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Angry Backlash Prompts Peru’s President to End Curfew Imposed on Capital Hours Before Expiration

Drivers and residents protest on the Autopista Central, where buses and trucks were parked to block the road, in Huaycan, on the outskirts of Lima, Peru, on Monday, April 4, 2022.

Peruvian President Pedro Castillo Tuesday lifted a curfew imposed on the capital, Lima, hours before it was due to expire in the face of angry and defiant protests.

Residents were taken by surprise when President Castillo announced the curfew for Lima and neighboring port city of Callao in a nationally televised speech shortly before midnight Monday. The curfew, which took effect at 2 a.m. local time Tuesday and was due to expire at 11:59 p.m., was ordered to quell the growing wave of violent protests across Peru over soaring prices of fuel, food and fertilizer.

The streets of Lima were mostly empty during the day as security forces patrolled the city, with shops and schools closed and public transportation shut down. But residents in some neighborhoods opened their windows and banged pots and pans to protest the order, and thousands of citizens eventually gathered in downtown Lima in defiance of Castillo.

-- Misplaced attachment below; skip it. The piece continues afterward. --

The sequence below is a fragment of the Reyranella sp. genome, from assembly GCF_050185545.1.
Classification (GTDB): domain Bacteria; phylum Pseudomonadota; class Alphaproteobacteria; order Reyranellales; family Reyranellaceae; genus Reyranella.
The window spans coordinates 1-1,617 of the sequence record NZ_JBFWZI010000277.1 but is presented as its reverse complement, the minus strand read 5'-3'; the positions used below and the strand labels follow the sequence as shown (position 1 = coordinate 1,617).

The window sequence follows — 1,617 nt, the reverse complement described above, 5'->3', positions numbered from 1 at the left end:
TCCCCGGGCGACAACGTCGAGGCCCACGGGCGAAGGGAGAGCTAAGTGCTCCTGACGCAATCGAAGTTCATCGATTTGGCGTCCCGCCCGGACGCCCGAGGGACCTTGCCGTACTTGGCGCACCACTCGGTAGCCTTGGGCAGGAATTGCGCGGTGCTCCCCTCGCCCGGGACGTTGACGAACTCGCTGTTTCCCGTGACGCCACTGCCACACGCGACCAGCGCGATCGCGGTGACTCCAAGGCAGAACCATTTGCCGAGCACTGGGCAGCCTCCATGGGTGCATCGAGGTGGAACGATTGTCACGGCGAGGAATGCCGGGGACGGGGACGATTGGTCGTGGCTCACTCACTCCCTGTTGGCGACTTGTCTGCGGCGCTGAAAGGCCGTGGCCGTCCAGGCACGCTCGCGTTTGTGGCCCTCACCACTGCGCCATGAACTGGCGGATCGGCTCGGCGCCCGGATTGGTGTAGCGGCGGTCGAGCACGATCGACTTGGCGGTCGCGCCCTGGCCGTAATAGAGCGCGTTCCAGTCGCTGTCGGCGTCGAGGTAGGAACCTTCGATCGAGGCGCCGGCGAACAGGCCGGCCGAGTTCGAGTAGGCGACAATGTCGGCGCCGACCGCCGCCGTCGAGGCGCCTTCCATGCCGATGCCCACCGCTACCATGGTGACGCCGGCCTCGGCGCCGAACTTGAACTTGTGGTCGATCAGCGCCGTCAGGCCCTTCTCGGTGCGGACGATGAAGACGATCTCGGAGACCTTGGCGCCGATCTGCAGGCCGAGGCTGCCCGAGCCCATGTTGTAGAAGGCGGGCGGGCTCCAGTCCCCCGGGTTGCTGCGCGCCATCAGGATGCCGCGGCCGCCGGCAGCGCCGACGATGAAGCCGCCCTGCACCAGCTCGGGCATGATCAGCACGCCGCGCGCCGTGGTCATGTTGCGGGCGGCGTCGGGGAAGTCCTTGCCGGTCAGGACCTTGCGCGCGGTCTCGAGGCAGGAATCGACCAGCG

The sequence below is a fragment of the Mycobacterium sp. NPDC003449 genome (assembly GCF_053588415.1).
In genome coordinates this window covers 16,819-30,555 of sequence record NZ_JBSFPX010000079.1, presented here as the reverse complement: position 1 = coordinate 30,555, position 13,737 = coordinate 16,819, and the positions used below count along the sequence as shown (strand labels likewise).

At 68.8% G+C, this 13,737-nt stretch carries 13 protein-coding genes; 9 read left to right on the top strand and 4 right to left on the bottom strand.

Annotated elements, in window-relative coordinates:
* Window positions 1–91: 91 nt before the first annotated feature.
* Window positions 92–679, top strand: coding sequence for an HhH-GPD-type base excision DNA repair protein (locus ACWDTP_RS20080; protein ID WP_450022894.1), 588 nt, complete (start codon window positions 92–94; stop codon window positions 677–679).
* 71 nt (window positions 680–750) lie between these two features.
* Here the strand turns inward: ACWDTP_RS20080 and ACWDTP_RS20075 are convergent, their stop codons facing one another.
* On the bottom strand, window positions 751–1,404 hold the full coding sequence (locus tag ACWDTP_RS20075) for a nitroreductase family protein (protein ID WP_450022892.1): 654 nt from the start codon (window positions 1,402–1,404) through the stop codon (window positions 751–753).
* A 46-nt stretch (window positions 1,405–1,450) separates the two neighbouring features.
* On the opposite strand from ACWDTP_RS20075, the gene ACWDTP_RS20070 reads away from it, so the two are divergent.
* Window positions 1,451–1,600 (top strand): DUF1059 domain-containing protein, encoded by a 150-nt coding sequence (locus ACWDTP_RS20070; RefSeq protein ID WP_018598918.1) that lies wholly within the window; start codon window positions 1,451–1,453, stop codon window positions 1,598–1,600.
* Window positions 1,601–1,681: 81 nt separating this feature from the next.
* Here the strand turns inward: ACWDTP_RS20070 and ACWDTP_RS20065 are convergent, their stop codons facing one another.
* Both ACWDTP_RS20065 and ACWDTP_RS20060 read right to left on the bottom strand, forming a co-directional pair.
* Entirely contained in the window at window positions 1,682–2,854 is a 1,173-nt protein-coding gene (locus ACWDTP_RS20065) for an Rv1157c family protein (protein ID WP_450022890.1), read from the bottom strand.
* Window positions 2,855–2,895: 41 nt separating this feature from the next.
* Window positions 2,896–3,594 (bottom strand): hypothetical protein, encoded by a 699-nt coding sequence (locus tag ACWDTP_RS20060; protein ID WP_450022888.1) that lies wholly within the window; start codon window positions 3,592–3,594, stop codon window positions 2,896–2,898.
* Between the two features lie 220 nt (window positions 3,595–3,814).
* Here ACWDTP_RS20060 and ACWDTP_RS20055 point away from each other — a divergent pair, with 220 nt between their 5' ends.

Castillo reversed course and signed an order that ended the curfew shortly after 5 p.m. local time.

Defense Minister Jose Gavidia told reporters earlier Tuesday that Castillo had imposed the curfew after the government received intelligence that protesters were planning to carry out vandalism in Lima. The decree was issued on the eve of the 30th anniversary of then-President Alberto Fujimori’s moves to shut down Congress and the courts, marking the start of his authoritarian rule.

The protests in other areas of the Andes over the past week have provoked other clashes with police that have left four dead, including a child.

The demonstrations have added to the list of woes for Castillo, who has survived two impeachment attempts less than a year after taking office. He has tried a number of measures in response to the rising prices, including a 10% increase of the minimum wage and an order to lower most taxes on fuel until June.

The cost of fuel in Peru has soared between 28 and 30% due to rising international prices, sparked largely by Russia’s invasion of Ukraine.

Some information for this report came from The Associated Press, Reuters and Agence France-Presse.